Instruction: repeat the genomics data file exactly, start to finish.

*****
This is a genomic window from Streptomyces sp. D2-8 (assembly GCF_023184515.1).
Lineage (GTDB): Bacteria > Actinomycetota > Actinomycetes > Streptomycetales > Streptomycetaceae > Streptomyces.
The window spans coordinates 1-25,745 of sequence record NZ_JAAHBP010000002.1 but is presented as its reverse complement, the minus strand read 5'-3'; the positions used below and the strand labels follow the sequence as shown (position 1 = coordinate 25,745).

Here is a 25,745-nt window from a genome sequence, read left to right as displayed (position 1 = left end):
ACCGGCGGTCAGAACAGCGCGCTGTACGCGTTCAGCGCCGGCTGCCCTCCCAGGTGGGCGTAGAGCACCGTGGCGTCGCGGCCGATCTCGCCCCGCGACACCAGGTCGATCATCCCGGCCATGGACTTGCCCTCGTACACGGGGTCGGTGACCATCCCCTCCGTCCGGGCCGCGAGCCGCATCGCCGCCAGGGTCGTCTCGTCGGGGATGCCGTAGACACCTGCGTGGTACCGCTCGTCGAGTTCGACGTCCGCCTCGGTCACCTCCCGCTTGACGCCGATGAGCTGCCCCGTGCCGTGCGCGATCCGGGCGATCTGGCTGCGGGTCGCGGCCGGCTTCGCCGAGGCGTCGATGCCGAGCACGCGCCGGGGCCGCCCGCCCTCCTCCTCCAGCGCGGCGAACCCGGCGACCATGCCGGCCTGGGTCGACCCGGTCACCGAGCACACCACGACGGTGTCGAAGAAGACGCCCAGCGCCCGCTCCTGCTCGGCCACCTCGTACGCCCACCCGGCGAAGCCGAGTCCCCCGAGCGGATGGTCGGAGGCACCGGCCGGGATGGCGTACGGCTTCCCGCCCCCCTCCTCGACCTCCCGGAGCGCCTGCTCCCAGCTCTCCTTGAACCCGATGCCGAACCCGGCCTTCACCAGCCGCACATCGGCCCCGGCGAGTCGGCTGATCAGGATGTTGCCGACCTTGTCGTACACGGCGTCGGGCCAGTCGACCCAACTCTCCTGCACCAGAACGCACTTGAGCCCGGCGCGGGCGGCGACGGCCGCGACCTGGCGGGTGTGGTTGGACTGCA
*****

This is a genomic window from Streptomyces sp. D2-8 (assembly GCF_023184515.1).
Lineage (GTDB): Bacteria > Actinomycetota > Actinomycetes > Streptomycetales > Streptomycetaceae > Streptomyces.
The window spans coordinates 1-25,745 of sequence record NZ_JAAHBP010000002.1 but is presented as its reverse complement, the minus strand read 5'-3'; the positions used below and the strand labels follow the sequence as shown (position 1 = coordinate 25,745).

Here is a 25,745-nt window from a genome sequence, read left to right as displayed (position 1 = left end):
ACCGGCGGTCAGAACAGCGCGCTGTACGCGTTCAGCGCCGGCTGCCCTCCCAGGTGGGCGTAGAGCACCGTGGCGTCGCGGCCGATCTCGCCCCGCGACACCAGGTCGATCATCCCGGCCATGGACTTGCCCTCGTACACGGGGTCGGTGACCATCCCCTCCGTCCGGGCCGCGAGCCGCATCGCCGCCAGGGTCGTCTCGTCGGGGATGCCGTAGACACCTGCGTGGTACCGCTCGTCGAGTTCGACGTCCGCCTCGGTCACCTCCCGCTTGACGCCGATGAGCTGCCCCGTGCCGTGCGCGATCCGGGCGATCTGGCTGCGGGTCGCGGCCGGCTTCGCCGAGGCGTCGATGCCGAGCACGCGCCGGGGCCGCCCGCCCTCCTCCTCCAGCGCGGCGAACCCGGCGACCATGCCGGCCTGGGTCGACCCGGTCACCGAGCACACCACGACGGTGTCGAAGAAGACGCCCAGCGCCCGCTCCTGCTCGGCCACCTCGTACGCCCACCCGGCGAAGCCGAGTCCCCCGAGCGGATGGTCGGAGGCACCGGCCGGGATGGCGTACGGCTTCCCGCCCCCCTCCTCGACCTCCCGGAGCGCCTGCTCCCAGCTCTCCTTGAACCCGATGCCGAACCCGGCCTTCACCAGCCGCACATCGGCCCCGGCGAGTCGGCTGATCAGGATGTTGCCGACCTTGTCGTACACGGCGTCGGGCCAGTCGACCCAACTCTCCTGCACCAGAACGCACTTGAGCCCGGCGCGGGCGGCGACGGCCGCGACCTGGCGGGTGTGGTTGGACTGCA